Advertisement

Journal of Clinical Immunology

, Volume 27, Issue 1, pp 36–45 | Cite as

Rosmarinic Acid Induces Apoptosis of Activated T Cells from Rheumatoid Arthritis Patients via Mitochondrial Pathway

  • YUN-GYOUNG HUR
  • CHANG-HEE SUH
  • SUNGJOO KIM
  • JONGHWA WONEmail author
Article

T cells play an important role in the initiation and the progression of rheumatoid arthritis (RA) and depletion of potentially pathogenic T cells was suggested as an important therapeutic protocol. We determined if rosmarinic acid (RosA), known as a secondary metabolite from herbal plants, had apoptotic activity toward T cells from RA patients and further verified target T-cell subsets. CD3+CD25+ activated T-cell subsets from most of the RA patients displayed significantly higher apoptosis rates than did the PBMCs and total CD3+ T cells. Furthermore, activated and effector CD4+ T cells, including CD4+CD25+ and CD4+CD45RO+ T cells, had a tendency of being more susceptible to RosA-induced apoptosis than that of resting and naïve T-cell subsets. RosA induced the release of cytochrome c from mitochondria and the blockage of mitochondrial depolarization inhibited apoptosis. Taken together, these results suggest that RosA induces apoptosis of activated T-cell subsets from RA patients via a mitochondrial pathway.

KEY WORDS

T cell rheumatoid arthritis rosmarinic acid apoptosis 

Abbreviations used:

RA

rheumatoid arthritis

RosA

rosmarinic acid

CII

type II collagen

RANKL

receptor activator of NF-κB ligand

FasL

Fas ligand

MMP

mitochondrial membrane potential

BA

bongkrekic acid.

Notes

ACKNOWLEDGMENTS

This work was supported by the Green Cross Corp. and by the Korean Ministry of Science and Technology under Grant CBM2-A500-001-1-0-0.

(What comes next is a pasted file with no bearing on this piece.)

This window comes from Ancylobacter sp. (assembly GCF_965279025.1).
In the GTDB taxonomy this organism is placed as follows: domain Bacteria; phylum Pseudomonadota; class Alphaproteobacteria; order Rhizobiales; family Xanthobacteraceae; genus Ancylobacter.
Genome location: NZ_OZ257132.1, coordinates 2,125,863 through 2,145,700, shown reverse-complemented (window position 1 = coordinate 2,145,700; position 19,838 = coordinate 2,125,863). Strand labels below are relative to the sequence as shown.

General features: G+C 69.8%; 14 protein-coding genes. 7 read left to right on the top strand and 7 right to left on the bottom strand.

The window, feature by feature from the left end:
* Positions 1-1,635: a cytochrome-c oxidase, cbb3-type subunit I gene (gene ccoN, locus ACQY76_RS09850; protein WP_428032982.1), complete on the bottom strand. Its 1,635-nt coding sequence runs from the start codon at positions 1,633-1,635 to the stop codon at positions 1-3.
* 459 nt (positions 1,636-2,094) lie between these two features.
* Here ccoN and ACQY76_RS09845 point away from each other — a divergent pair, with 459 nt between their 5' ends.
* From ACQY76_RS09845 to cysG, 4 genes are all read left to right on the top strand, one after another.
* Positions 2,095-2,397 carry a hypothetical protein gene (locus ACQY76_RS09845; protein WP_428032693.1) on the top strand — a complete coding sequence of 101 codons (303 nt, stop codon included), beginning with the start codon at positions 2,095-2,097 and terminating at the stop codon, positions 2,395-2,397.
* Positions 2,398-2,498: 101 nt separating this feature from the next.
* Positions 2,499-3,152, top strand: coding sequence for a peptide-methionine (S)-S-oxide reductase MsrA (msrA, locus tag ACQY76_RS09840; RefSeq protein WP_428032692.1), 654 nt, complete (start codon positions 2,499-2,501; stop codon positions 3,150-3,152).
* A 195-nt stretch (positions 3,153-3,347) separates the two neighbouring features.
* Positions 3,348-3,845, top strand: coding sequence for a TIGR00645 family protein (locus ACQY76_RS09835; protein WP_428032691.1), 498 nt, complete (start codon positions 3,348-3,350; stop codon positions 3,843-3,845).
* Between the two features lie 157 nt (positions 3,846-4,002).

REFERENCES

  1. 1.
    Firestein GS: Evolving concepts of rheumatoid arthritis. Nature 423:356–361, 2003PubMedCrossRefGoogle Scholar
  2. 2.
    VanderBorght A, Geusens P, Raus J, Stinissen P: The autoimmune pathogenesis of rheumatoid arthritis: Role of autoreactive T cells and new immunotherapies. Semin Arthritis Rheum 31:160–175, 2001PubMedCrossRefGoogle Scholar
  3. 3.
    Granholm NA, Cavallo T: Autoimmunity, polyclonal B-cell activation and infection. Lupus 1:63–74, 1992PubMedGoogle Scholar
  4. 4.
    Nepom GT, Byers P, Seyfried C, Healey LA, Wilske KR, Stage D, Nepom BS: HLA genes associated with rheumatoid arthritis. Identification of susceptibility alleles using specific oligonucleotide probes. Arthritis Rheum 32:15–21, 1989PubMedGoogle Scholar
  5. 5.
    Gumanovskaya ML, Myers LK, Rosloniec EF, Stuart JM, Kang AH: Intravenous tolerization with type II collagen induces interleukin-4-and interleukin-10-producing CD4+ T cells. Immunology 97:466–473, 1999PubMedCrossRefGoogle Scholar
  6. 6.
    Kadowaki KM, Matsuno H, Tsuji H, Tunru I: CD4+ T cells from collagen-induced arthritic mice are essential to transfer arthritis into severe combined immunodeficient mice. Clin Exp Immunol 97:212–218, 1994PubMedCrossRefGoogle Scholar
  7. 7.
    Spargo LD, Cleland LG, Wing SJ, Hawkes JS, Mayrhofer G: Characterization of thoracic duct cells that transfer polyarthritis. Clin Exp Immunol 126:560–569, 2001PubMedCrossRefGoogle Scholar
  8. 8.